Abstract Gems & Gemology, Spring 2013, Vol. 49, No. 1

Peridot, Pyroxene, and Plagioclase: Mantle Megacrysts from Lunar Crater Volcanic Field in Nevada

Megacrysts within xenoliths transported by explosive volcanic eruptions to the surface are fingerprints of the earth’s upper mantle and possible collectors’ items.

Lunar Crater is located in Nye County, Nevada. It is a Quaternary alkali basaltic field with lava flows, cinder cones, and maars covering more than 100 square miles of Nevada desert. At numerous alkali basaltic volcanic fields in the western United States, ultramafic mantle xenoliths of peridotite, dunite, lherzolite, and monomineralic xenocrysts are found in lunar craters. Olivine, pyroxene, plagioclase, hornblende, and magnetite ranging from a few millimeters to centimeters are common megacrysts. These megacrysts are usually ejected from the volcanic vent as the cores of volcanic bombs. Bomb morphology can vary considerably due to different viscosities of lava. While these magacrysts can provide scientific information on the upper mantle composition, the authors are interested in their possible gemological significance. Peridot, the green variety of olivine, is reported to occur in nodules up to 50 cm. But the crystals are highly fractured, making them unfit for faceting. Plagioclase crystals from the lunar crater can be clear to translucent white and show typical feldspar twinning. Pyroxene megacrysts found in the lunar crater are usually the augite variety and apple green, bottle green, or nearly black.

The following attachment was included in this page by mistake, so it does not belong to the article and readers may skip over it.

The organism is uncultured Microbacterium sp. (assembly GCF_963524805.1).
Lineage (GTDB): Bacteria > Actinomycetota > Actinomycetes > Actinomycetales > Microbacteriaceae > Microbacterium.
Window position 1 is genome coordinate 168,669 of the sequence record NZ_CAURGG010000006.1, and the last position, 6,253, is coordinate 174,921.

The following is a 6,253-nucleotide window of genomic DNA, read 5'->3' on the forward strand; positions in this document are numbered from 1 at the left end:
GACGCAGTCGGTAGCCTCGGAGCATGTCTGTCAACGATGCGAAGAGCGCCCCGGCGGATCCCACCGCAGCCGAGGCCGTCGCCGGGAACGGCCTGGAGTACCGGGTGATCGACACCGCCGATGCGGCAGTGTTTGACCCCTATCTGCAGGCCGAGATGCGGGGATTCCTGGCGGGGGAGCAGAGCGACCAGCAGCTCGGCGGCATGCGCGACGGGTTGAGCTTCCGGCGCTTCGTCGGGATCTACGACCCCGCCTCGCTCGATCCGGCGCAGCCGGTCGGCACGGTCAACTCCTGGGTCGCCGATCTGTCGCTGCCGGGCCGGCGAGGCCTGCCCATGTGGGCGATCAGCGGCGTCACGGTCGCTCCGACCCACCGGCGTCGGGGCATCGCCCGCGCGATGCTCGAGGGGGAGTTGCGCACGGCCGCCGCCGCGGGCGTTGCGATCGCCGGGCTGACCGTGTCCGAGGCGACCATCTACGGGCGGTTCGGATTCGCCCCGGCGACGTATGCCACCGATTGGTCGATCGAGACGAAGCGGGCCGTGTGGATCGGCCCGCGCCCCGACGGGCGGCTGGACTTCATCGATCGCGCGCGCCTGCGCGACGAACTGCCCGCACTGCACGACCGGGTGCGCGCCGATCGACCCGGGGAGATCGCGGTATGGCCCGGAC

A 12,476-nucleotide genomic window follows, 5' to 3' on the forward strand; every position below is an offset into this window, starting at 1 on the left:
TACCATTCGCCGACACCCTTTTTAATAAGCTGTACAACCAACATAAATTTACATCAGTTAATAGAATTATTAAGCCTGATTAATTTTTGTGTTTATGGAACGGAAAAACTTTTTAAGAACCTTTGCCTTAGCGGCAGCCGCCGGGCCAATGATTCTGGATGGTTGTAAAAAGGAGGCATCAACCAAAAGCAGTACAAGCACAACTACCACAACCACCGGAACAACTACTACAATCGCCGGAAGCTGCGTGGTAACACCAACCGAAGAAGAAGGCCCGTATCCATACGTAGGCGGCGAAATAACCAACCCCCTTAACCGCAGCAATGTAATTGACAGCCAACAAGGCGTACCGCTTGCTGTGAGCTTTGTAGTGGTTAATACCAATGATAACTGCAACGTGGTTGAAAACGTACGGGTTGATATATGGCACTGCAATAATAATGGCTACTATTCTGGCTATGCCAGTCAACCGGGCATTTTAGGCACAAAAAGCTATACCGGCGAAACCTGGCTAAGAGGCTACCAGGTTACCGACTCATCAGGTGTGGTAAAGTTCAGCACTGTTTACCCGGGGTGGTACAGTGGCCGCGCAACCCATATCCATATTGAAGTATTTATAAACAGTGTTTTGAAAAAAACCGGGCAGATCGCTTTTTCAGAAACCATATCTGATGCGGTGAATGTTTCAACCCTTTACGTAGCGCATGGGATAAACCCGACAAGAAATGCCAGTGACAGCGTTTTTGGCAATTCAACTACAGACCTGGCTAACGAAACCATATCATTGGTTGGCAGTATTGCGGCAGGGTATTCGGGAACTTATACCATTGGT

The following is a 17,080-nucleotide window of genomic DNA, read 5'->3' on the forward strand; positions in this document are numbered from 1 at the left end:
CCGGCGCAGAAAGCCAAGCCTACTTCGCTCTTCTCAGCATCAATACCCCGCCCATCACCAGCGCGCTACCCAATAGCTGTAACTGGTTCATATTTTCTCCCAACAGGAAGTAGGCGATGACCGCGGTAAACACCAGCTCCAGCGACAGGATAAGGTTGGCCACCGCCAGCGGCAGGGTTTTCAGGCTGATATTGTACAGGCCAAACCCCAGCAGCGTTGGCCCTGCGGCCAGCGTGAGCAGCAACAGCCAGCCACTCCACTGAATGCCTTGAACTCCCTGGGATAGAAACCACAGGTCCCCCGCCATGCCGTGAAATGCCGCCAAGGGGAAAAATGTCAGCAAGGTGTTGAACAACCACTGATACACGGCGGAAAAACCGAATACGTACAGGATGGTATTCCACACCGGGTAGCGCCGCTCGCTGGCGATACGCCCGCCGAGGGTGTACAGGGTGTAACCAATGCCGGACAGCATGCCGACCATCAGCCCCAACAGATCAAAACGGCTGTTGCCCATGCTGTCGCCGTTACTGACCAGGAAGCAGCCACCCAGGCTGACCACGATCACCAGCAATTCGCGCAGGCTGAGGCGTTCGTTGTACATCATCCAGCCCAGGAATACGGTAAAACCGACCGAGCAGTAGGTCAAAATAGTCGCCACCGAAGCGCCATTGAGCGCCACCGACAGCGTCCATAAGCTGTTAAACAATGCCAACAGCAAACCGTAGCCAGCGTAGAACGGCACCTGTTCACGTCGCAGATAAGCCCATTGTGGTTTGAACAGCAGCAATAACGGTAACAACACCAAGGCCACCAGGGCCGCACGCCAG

Minerals in the Lunar Crater volcanic field are abundant and easily accessed. Volcanic bombs contain exotic xenocrysts of possible gem significance, making this a worthy destination for rock hunters.

Abstracted by Tao Hsu